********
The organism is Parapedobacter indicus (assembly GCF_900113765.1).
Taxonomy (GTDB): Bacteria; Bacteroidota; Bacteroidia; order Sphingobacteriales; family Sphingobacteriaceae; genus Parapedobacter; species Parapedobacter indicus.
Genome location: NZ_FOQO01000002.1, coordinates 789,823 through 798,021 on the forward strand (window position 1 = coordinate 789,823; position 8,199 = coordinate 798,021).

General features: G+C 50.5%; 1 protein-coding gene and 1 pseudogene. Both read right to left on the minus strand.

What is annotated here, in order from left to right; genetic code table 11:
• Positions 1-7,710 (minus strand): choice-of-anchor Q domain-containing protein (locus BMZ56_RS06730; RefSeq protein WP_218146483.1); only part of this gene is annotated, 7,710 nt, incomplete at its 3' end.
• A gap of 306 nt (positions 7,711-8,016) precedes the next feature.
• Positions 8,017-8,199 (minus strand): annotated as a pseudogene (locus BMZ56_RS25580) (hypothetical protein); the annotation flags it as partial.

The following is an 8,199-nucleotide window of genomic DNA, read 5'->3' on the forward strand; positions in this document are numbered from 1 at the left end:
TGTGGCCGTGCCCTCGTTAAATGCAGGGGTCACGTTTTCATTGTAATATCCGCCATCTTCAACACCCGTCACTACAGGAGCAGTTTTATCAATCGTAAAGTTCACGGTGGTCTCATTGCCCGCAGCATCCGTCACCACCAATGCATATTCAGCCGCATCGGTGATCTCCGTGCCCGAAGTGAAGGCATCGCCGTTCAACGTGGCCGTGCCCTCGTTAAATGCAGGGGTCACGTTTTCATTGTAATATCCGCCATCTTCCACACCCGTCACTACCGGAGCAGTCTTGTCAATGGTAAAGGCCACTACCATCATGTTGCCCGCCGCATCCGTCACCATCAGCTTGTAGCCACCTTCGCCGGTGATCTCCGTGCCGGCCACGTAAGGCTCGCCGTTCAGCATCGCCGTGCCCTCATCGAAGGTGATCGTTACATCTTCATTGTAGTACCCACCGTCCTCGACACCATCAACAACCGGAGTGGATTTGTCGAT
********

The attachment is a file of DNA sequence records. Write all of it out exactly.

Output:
The organism is Parapedobacter indicus (assembly GCF_900113765.1).
Taxonomy (GTDB): Bacteria; Bacteroidota; Bacteroidia; order Sphingobacteriales; family Sphingobacteriaceae; genus Parapedobacter; species Parapedobacter indicus.
Genome location: NZ_FOQO01000002.1, coordinates 789,823 through 798,021 on the forward strand (window position 1 = coordinate 789,823; position 8,199 = coordinate 798,021).

General features: G+C 50.5%; 1 protein-coding gene and 1 pseudogene. Both read right to left on the minus strand.

What is annotated here, in order from left to right; genetic code table 11:
• Positions 1-7,710 (minus strand): choice-of-anchor Q domain-containing protein (locus BMZ56_RS06730; RefSeq protein WP_218146483.1); only part of this gene is annotated, 7,710 nt, incomplete at its 3' end.
• A gap of 306 nt (positions 7,711-8,016) precedes the next feature.
• Positions 8,017-8,199 (minus strand): annotated as a pseudogene (locus BMZ56_RS25580) (hypothetical protein); the annotation flags it as partial.

The following is an 8,199-nucleotide window of genomic DNA, read 5'->3' on the forward strand; positions in this document are numbered from 1 at the left end:
TGTGGCCGTGCCCTCGTTAAATGCAGGGGTCACGTTTTCATTGTAATATCCGCCATCTTCAACACCCGTCACTACAGGAGCAGTTTTATCAATCGTAAAGTTCACGGTGGTCTCATTGCCCGCAGCATCCGTCACCACCAATGCATATTCAGCCGCATCGGTGATCTCCGTGCCCGAAGTGAAGGCATCGCCGTTCAACGTGGCCGTGCCCTCGTTAAATGCAGGGGTCACGTTTTCATTGTAATATCCGCCATCTTCCACACCCGTCACTACCGGAGCAGTCTTGTCAATGGTAAAGGCCACTACCATCATGTTGCCCGCCGCATCCGTCACCATCAGCTTGTAGCCACCTTCGCCGGTGATCTCCGTGCCGGCCACGTAAGGCTCGCCGTTCAGCATCGCCGTGCCCTCATCGAAGGTGATCGTTACATCTTCATTGTAGTACCCACCGTCCTCGACACCATCAACAACCGGAGTGGATTTGTCGAT